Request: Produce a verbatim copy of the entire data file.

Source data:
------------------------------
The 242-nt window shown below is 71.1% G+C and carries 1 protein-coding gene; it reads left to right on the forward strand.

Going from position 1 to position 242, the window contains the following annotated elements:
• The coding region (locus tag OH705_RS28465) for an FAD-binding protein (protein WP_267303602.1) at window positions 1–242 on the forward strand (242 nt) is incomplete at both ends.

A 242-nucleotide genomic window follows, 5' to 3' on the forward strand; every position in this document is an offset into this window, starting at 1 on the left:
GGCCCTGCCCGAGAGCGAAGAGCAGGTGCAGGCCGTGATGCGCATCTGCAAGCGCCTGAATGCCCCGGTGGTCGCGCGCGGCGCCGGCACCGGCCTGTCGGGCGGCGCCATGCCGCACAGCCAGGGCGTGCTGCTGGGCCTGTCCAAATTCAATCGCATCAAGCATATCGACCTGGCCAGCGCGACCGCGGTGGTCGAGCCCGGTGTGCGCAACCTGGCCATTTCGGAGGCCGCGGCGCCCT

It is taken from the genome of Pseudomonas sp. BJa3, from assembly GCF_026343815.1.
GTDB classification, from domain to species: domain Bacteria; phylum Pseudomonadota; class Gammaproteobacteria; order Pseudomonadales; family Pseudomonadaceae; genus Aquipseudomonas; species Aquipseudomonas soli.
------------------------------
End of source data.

The 242-nt window shown below is 71.1% G+C and carries 1 protein-coding gene; it reads left to right on the forward strand.

Going from position 1 to position 242, the window contains the following annotated elements:
• The coding region (locus tag OH705_RS28465) for an FAD-binding protein (protein WP_267303602.1) at window positions 1–242 on the forward strand (242 nt) is incomplete at both ends.

A 242-nucleotide genomic window follows, 5' to 3' on the forward strand; every position in this document is an offset into this window, starting at 1 on the left:
GGCCCTGCCCGAGAGCGAAGAGCAGGTGCAGGCCGTGATGCGCATCTGCAAGCGCCTGAATGCCCCGGTGGTCGCGCGCGGCGCCGGCACCGGCCTGTCGGGCGGCGCCATGCCGCACAGCCAGGGCGTGCTGCTGGGCCTGTCCAAATTCAATCGCATCAAGCATATCGACCTGGCCAGCGCGACCGCGGTGGTCGAGCCCGGTGTGCGCAACCTGGCCATTTCGGAGGCCGCGGCGCCCT

It is taken from the genome of Pseudomonas sp. BJa3, from assembly GCF_026343815.1.
GTDB classification, from domain to species: domain Bacteria; phylum Pseudomonadota; class Gammaproteobacteria; order Pseudomonadales; family Pseudomonadaceae; genus Aquipseudomonas; species Aquipseudomonas soli.